“As for hatin’, Tamsin,” he said gravely, “’tain’t right. Us shud love our neighbours, Scriptur’ says; an’ I reckon that includes tenants. I’ the matter o’ hes despisin’ us, I dunno as you’m right nuther. He’s fash’nubble, o’ cou’se; but very conformable, considerin’—very conformable. You bain’t sorry us let Kit’s House, eh, Tamsin? Not hankerin’—”
“I doubt, my dear, we’m poor hands to take care of ‘ee, Paul an’ me. Us talks et over togither at times, an’ agrees ‘twas wrong not to ha’ sent ‘ee away to school. Us got a whack o’ handbills down, wan time, from different places. You wudn’ believe et, my dear,” he went on, with something like a laugh, “but Paul an’ me a’most came to words over they handbills. ‘Tes a curious fac’, but at the places where they allowed most holidays, they was most partic’lar about takin’ your own spoon and fork, an’ Paul was a stickler agen that. Et grew to be a matter o’ prenciple wi’ Paul that wheriver you went you shudn’ take your own spoon and fork. So us niver came to no understandin’. I doubt ‘twas selfish an’ us can’t understand maidens an’ their ways; but say, my dear, ef there’s anything can be set right, an’ us’ll try—”
“No, no. Let me sit here beside you, and I shall be better presently.”
She drew a low stool to his side, and sat with her head against his knee, and her dark eyes watching the fire. Peter laid one hand gently on her hair, and wound the brown locks around his fingers.
“All right now?” he asked, after several minutes had passed with no sound but the ticking of the clock.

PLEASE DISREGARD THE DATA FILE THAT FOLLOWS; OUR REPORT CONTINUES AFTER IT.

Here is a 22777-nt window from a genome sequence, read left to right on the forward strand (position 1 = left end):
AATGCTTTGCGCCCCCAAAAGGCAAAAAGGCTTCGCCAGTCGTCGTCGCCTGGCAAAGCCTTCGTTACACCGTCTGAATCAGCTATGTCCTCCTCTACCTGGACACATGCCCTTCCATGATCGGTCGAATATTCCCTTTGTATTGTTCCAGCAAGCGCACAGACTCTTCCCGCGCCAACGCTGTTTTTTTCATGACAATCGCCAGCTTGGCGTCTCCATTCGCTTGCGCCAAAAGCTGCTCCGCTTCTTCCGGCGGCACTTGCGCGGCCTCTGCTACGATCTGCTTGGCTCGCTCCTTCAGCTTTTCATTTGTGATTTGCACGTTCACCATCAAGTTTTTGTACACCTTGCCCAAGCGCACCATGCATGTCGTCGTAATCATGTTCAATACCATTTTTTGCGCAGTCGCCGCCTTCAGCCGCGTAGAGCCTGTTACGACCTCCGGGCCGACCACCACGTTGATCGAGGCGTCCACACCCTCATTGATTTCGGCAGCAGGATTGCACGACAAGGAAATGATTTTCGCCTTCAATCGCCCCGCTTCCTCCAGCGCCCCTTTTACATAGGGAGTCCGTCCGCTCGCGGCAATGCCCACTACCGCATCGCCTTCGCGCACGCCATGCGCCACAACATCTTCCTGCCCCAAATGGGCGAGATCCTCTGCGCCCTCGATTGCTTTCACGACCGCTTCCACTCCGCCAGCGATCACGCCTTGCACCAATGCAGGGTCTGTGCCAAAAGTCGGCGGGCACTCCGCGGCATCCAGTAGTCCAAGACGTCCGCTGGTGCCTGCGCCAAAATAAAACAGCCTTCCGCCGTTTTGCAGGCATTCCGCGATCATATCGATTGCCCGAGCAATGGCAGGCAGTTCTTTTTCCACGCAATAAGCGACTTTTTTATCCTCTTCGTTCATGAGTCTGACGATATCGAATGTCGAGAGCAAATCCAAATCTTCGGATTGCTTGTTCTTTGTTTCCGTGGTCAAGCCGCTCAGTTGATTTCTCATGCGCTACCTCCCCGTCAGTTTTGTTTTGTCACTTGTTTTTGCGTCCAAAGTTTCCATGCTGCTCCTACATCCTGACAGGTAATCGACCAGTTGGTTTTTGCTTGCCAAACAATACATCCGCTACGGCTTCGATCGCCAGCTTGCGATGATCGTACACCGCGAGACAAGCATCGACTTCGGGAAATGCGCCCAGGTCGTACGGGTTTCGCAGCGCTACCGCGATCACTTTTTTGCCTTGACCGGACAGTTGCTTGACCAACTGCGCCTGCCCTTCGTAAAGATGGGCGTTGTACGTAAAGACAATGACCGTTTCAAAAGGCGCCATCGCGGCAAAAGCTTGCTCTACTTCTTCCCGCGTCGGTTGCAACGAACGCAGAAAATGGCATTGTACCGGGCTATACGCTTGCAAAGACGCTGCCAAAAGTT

“All right beside you, brother. It is always all right beside you.”
HOW A LADY AND A YOUTH, BEING SEPARATED FROM THEIR COMPANY, VISITED A SHIP THAT HELD NOTHING BUT WATER.
Mr. Fogo and Paul performed the journey back to Kit’s House in silence; for Paul was yet wondering at his sister’s behaviour, and Mr. Fogo busy with thoughts he could hardly have interpreted. As they drew near the little quay, they discerned through the darkness, now fast creeping over the river, a boat pushed off by a solitary figure that jumped aboard and began to pull towards them.
“Ahoy, there!” It was Caleb’s voice.
“Ahoy, Caleb!” shouted Paul in answer; “anything wrong?”
“Have ’ee seen maaster?”
“Iss, an’ got un safe an’ sound.”
Caleb peered through the gloom and descried Mr. Fogo. Whatever relief this may have been to his feelings, it called forth no expression beyond a grunt. He turned his boat and pulled back in time to help his master ashore. Paul was dismissed with some words of thanks which he declared unnecessary. He would row back in Mr. Fogo’s boat, he said, if he might be allowed, and would bring her down in the early morning. With this and a hearty “Good-night” he left the pair to walk up to the house together.